There are various reasons why I'm happier after ditching religion some fifteen years ago. Feeling ordinary is one reason. I get a lot of satisfaction from no longer believing that I'm on a special path that leads back to God.
Of course, virtually every religion believes that same thing.
So religious people are like the children in Garrison Keillor's Lake Wobegon. Everybody is above average. Or at least that's what those who embrace religion think.
Supposedly they've been singled out for special treatment by God, Jesus, a guru, good karma, whatever. So the pressure is on to live up to a belief that they're destined to enjoy a life, and/or an afterlife, in a fashion denied to ordinary people.
This leads to constant questioning by the Chosen Ones.
Am I falling short from what is expected of me by the divinity I believe in? Is there more I can do to live up to the moral standards, or commandments, of my faith? What worldly desires stand between me and the exalted spirituality I aspire to?
By contrast, us ordinary people are content with living an ordinary life in ordinary ways.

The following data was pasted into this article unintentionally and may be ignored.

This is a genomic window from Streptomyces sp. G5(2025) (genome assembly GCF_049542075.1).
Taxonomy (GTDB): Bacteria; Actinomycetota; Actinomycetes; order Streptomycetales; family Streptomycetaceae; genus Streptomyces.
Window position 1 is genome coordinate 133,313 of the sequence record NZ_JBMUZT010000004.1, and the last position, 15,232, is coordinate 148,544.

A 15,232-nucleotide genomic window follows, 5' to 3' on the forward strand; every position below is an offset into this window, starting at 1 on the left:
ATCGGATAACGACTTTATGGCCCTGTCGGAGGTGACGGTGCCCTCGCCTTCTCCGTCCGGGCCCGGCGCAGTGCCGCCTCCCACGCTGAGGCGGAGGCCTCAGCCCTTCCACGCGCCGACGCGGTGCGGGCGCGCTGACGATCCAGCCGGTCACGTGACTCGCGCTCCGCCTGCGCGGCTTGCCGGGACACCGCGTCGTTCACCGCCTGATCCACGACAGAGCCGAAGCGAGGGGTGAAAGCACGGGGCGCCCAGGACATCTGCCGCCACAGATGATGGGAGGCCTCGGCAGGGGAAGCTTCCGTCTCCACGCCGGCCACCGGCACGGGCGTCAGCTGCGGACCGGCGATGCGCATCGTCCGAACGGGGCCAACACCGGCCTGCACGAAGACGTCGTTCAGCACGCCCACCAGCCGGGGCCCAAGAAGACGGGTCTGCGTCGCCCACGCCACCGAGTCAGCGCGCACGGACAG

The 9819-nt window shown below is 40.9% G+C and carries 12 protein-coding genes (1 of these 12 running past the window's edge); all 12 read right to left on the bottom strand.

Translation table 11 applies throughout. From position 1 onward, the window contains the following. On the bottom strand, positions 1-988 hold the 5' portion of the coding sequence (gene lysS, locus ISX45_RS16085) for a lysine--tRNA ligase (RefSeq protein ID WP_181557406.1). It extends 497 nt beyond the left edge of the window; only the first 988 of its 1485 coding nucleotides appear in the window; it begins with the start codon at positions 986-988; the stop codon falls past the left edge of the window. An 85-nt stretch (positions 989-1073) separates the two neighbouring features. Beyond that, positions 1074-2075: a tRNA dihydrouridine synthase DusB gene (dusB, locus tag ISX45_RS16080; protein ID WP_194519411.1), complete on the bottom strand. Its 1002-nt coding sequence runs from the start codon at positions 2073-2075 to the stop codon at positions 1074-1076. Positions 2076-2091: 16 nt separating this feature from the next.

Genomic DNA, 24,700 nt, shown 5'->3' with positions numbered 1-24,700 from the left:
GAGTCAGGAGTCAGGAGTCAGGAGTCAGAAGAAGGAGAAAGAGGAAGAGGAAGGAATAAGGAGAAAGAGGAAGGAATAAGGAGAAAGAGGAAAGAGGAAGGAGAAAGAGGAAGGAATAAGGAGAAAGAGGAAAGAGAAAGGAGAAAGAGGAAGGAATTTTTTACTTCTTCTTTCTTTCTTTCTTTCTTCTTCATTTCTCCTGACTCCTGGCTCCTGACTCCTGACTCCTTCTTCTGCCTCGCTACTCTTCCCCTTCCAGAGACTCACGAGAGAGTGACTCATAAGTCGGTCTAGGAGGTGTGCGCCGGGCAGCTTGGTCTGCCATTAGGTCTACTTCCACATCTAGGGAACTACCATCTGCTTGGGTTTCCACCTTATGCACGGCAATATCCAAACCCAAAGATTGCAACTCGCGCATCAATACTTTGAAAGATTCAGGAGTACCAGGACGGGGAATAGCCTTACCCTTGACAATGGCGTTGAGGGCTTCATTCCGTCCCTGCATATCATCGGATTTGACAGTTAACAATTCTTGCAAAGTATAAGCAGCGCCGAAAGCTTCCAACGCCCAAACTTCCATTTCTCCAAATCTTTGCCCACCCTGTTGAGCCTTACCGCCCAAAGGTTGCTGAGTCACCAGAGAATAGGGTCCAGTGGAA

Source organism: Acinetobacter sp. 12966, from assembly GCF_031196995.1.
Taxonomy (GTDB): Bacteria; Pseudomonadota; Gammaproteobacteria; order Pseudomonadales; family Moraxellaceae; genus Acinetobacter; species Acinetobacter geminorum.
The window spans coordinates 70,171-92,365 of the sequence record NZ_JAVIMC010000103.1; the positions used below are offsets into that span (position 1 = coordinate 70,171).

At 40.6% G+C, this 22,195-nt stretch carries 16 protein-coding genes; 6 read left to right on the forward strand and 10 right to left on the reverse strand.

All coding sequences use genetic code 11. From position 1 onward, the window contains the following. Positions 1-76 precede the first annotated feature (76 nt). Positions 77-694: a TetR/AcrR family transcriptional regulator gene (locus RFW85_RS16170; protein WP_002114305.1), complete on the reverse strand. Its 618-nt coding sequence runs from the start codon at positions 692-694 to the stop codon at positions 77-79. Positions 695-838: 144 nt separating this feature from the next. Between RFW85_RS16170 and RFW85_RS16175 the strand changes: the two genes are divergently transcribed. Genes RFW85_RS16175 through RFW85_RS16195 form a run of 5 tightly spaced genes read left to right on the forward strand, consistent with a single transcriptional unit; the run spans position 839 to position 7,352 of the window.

We don't agonize about whether we're doing God's will because we don't believe in God. We don't worry about what will happen to us after we die because we don't believe in an afterlife. We don't worry about meeting a divine moral standard because we don't believe in divinity.
Sometimes I'm struck by an overwhelming sensation of gratitude for having found the freedom to simply be who I am, where I am, how I am.
I feel deeply happy to have been deconverted from religious fantasies. No longer do I consider that there is a gap between what I should become and the reality of my present state of being.
Sure, I still have goals. I still worry about this and that. (Such as whether Biden will defeat Trump this November.) My mood goes up and down.
But all of this takes place against a backdrop of an ordinary life. I feel a stronger kinship with other people, because I no longer identify with a religion that taught its devotees to feel special, being on a path to God-realization denied to others.
I understand the appeal of feeling special. All I'm suggesting is that feeling ordinary is a wiser way to live.